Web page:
analogWrite PWM frequencies on ATTiny85

Hi group. I am having a problem with frequencies measured on an ATTiny85 with an oscilloscope using the AnalogWrite command. I have the ATTiny running at 1 MHz internal clock and I measure an output frequency of about 491 Hz on the PB0 and PB1 outputs (physical pins 5 and 6.) I would have expected the output frequency to be 1/8 that frequency or about 61 Hz. Here is the configuration I am using (I'm trying to be as complete as possible in the configuration description):

  1. Arduino 1.85 on a Windows 7 machine.
  2. I am using the ATTiny core by Spence Konde at: GitHub - SpenceKonde/ATTinyCore: Arduino core for ATtiny 1634, 828, x313, x4, x41, x5, x61, x7 and x8
  3. I set up the bootloader for the following configuration:
    Board: ATTiny 25/45/85
    Timer 1 clock: CPU
    Chip: Attiny85
    Clock: 1MHz internal
    Save EEPROM: EEPROM retained
    LTO: Disabled
    B.O.D. level: B.O.D. enabled (1.8V)

For an 8 MHz processor, the output frequency should be 8MHz divided by prescalar value of 64, divided by 256 (8 bit counter running in fast PWM mode) or 488.2 Hz.

The ATTiny is behaving as though it is using an 8 MHz internal clock instead of a 1 MHz internal clock or the ATTiny core is using a different prescalar value than an Arduino Unu ior Nano? I need help tracking down why the PWM frequencies ar not as expected for a 1 MHz internal clock. My application require a PWM frequency in the range of 100-150 Hz. I am reluctant to start writing registers directly without first understanding what's going on.

Thanks for your help.

Forgot to say it's an ATTiny85V as it has to operate down to 2 volts. That's one of the reasons for operating at 1 MHz. I used an Arduino Nano for the programmer using the Arduino ISP code and Programmer: Arduino as ISP.

Could be a stupid question, but you never know: did you burn the fuses? Are you 100% certain that it is operating at 1 MHz? (You can test this by uploading blink, and seeing if it takes 1 second to blink, or 1/8 s.)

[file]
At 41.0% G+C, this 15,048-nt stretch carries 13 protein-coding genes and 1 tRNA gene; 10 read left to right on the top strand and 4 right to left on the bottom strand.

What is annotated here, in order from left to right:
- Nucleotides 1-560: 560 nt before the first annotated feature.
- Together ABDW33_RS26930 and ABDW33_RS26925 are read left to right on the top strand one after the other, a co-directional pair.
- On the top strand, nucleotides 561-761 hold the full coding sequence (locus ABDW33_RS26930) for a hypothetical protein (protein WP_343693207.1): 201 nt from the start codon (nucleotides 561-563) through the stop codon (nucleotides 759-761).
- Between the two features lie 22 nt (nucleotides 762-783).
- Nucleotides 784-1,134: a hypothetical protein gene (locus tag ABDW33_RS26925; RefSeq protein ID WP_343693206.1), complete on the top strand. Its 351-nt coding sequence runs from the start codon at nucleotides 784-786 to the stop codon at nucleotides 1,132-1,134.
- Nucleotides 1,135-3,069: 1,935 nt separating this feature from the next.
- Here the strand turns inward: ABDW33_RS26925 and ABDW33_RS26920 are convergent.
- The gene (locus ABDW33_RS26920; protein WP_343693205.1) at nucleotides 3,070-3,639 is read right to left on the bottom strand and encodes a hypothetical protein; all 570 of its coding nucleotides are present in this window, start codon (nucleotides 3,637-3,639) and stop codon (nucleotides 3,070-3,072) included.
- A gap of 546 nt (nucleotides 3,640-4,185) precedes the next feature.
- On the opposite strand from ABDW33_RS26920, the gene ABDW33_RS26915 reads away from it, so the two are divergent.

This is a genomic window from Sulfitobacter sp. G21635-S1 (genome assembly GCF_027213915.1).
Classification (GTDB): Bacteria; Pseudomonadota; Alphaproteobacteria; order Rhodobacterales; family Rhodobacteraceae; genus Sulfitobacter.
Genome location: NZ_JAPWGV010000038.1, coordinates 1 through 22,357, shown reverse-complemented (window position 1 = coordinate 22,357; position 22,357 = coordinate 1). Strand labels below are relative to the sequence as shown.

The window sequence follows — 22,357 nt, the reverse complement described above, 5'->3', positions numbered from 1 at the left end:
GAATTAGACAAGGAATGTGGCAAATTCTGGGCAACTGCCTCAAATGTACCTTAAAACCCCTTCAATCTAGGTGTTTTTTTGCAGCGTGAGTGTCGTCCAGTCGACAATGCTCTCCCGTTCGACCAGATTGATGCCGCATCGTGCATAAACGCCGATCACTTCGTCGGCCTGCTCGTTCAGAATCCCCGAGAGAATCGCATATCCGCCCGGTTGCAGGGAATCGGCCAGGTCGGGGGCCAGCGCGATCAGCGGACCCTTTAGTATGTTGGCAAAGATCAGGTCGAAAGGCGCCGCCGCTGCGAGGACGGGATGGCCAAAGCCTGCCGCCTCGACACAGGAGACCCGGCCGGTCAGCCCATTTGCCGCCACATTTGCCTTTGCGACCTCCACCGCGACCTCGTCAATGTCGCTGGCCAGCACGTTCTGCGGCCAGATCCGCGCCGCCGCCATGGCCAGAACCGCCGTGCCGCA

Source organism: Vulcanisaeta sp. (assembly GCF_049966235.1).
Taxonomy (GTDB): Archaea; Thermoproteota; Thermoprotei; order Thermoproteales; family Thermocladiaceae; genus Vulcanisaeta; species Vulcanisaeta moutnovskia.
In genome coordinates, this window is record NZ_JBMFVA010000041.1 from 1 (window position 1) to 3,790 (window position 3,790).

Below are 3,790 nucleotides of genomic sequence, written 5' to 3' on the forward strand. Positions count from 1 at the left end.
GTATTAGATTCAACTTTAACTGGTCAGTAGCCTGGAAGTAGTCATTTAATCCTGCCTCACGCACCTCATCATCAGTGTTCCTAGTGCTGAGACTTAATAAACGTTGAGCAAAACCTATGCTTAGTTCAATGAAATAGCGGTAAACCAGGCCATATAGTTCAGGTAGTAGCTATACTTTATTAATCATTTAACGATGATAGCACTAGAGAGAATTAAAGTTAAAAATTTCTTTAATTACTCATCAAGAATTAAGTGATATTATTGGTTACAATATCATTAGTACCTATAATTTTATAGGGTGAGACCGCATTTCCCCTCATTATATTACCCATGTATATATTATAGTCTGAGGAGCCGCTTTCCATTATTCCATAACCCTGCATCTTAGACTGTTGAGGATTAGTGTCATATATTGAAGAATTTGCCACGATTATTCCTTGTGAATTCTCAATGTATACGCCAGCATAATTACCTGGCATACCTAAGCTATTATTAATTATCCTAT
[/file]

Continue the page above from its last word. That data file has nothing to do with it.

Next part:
If it is running at 1 MHz, I can only guess that the ATTiny core you're using changes the prescaler depending on the F_CPU value. You can easily find that in the source code of the core.


I verified that the timers work correctly. The millis() command works properly. I'll take a look at the core source code. Thanks!

I'll take a look at the core source code. Thanks!

Or just have your program print out the contents of all relevant registers. Guess with an ATTiny85 you might have to use SoftwareSerial and a TTL Serial to USB Converter.

I am reluctant to start writing registers directly without first understanding what's going on.

Why? You can't hurt anything by experimenting with it. Have your program change the pre-scaler setting and observe the results.

Update: I realized I was using the incorrect programmer but problem still not solved. I was using Arduino as ISP and submenu: Arduino as ISP. I believe I should have used: Programmer: Arduino as ISP and submenu: Arduino as ISP(ATTinyCore). Note that I have a 20K pullup on the ATTiny85 reset to +5V.

Well, when I tried burning the bootloader, for the first time, I got an error message:

avrdude: stk500_disable(): protocol error, expect=0x14, resp=0x10 and some other protocol error messages when using verbose during upload.

I tried burning the bootloader a second time with no changes in hardware configuration. This time I got no errors. Using verbose during upload,

It read and verified efuses O.K. :

Writing and reading of efuse written and verified.
writing and reading of hfuse written and verified.
Writing and reading of ifuse written and verified.

so the fuses are definitely burned.

But when I upload and run mu program, the PWM outputs are still at about 488 hz. It's still acting as though the processor is running at 8 MHz, not 1 MHz. Need to investigate further.

So I discovered that an unprogrammed ATTiny85 comes from the factory with a default 1 MHz clock. I confirmed this by taking a new ATTiny 85 and uploading my program without burning any fuses. The Analog Write command generates output pulse rate of about 488 Hz.